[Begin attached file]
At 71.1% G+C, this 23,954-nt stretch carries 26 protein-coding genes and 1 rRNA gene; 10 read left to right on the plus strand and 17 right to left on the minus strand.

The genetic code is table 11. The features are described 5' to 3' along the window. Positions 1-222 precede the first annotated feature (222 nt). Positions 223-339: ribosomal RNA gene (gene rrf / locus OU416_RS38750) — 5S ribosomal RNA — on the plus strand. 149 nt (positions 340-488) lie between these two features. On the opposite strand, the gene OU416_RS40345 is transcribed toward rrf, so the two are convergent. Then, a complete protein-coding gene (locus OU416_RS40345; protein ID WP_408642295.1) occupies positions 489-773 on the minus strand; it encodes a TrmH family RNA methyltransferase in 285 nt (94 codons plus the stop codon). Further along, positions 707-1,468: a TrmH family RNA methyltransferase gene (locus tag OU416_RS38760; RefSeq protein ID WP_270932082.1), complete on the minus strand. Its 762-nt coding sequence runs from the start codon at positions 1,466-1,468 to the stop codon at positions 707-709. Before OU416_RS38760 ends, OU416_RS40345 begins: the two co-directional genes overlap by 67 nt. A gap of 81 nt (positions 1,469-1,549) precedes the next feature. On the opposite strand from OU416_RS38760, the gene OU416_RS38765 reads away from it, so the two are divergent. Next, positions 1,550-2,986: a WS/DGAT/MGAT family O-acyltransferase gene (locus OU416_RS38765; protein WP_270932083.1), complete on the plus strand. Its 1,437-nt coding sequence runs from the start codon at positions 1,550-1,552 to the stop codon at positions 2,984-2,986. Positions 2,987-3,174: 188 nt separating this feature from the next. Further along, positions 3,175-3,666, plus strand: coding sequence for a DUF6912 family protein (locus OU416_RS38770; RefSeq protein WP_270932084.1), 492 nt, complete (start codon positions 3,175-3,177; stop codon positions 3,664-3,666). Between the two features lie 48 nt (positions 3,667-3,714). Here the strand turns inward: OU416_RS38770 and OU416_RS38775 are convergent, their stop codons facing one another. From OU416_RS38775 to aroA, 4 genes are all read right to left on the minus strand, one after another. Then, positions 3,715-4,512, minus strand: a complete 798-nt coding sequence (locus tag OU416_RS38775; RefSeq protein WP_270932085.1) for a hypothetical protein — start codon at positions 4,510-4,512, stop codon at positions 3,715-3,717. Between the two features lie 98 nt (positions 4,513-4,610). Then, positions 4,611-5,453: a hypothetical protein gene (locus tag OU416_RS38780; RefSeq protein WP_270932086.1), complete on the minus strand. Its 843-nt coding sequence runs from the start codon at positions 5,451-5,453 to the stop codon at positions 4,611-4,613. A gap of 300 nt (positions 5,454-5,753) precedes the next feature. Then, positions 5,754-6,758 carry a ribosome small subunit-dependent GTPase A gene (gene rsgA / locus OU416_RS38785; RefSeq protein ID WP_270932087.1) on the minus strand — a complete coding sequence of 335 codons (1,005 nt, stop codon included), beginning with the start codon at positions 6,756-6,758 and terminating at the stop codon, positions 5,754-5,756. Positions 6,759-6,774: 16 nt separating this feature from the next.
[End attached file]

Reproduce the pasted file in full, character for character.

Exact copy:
At 71.1% G+C, this 23,954-nt stretch carries 26 protein-coding genes and 1 rRNA gene; 10 read left to right on the plus strand and 17 right to left on the minus strand.

The genetic code is table 11. The features are described 5' to 3' along the window. Positions 1-222 precede the first annotated feature (222 nt). Positions 223-339: ribosomal RNA gene (gene rrf / locus OU416_RS38750) — 5S ribosomal RNA — on the plus strand. 149 nt (positions 340-488) lie between these two features. On the opposite strand, the gene OU416_RS40345 is transcribed toward rrf, so the two are convergent. Then, a complete protein-coding gene (locus OU416_RS40345; protein ID WP_408642295.1) occupies positions 489-773 on the minus strand; it encodes a TrmH family RNA methyltransferase in 285 nt (94 codons plus the stop codon). Further along, positions 707-1,468: a TrmH family RNA methyltransferase gene (locus tag OU416_RS38760; RefSeq protein ID WP_270932082.1), complete on the minus strand. Its 762-nt coding sequence runs from the start codon at positions 1,466-1,468 to the stop codon at positions 707-709. Before OU416_RS38760 ends, OU416_RS40345 begins: the two co-directional genes overlap by 67 nt. A gap of 81 nt (positions 1,469-1,549) precedes the next feature. On the opposite strand from OU416_RS38760, the gene OU416_RS38765 reads away from it, so the two are divergent. Next, positions 1,550-2,986: a WS/DGAT/MGAT family O-acyltransferase gene (locus OU416_RS38765; protein WP_270932083.1), complete on the plus strand. Its 1,437-nt coding sequence runs from the start codon at positions 1,550-1,552 to the stop codon at positions 2,984-2,986. Positions 2,987-3,174: 188 nt separating this feature from the next. Further along, positions 3,175-3,666, plus strand: coding sequence for a DUF6912 family protein (locus OU416_RS38770; RefSeq protein WP_270932084.1), 492 nt, complete (start codon positions 3,175-3,177; stop codon positions 3,664-3,666). Between the two features lie 48 nt (positions 3,667-3,714). Here the strand turns inward: OU416_RS38770 and OU416_RS38775 are convergent, their stop codons facing one another. From OU416_RS38775 to aroA, 4 genes are all read right to left on the minus strand, one after another. Then, positions 3,715-4,512, minus strand: a complete 798-nt coding sequence (locus tag OU416_RS38775; RefSeq protein WP_270932085.1) for a hypothetical protein — start codon at positions 4,510-4,512, stop codon at positions 3,715-3,717. Between the two features lie 98 nt (positions 4,513-4,610). Then, positions 4,611-5,453: a hypothetical protein gene (locus tag OU416_RS38780; RefSeq protein WP_270932086.1), complete on the minus strand. Its 843-nt coding sequence runs from the start codon at positions 5,451-5,453 to the stop codon at positions 4,611-4,613. A gap of 300 nt (positions 5,454-5,753) precedes the next feature. Then, positions 5,754-6,758 carry a ribosome small subunit-dependent GTPase A gene (gene rsgA / locus OU416_RS38785; RefSeq protein ID WP_270932087.1) on the minus strand — a complete coding sequence of 335 codons (1,005 nt, stop codon included), beginning with the start codon at positions 6,756-6,758 and terminating at the stop codon, positions 5,754-5,756. Positions 6,759-6,774: 16 nt separating this feature from the next.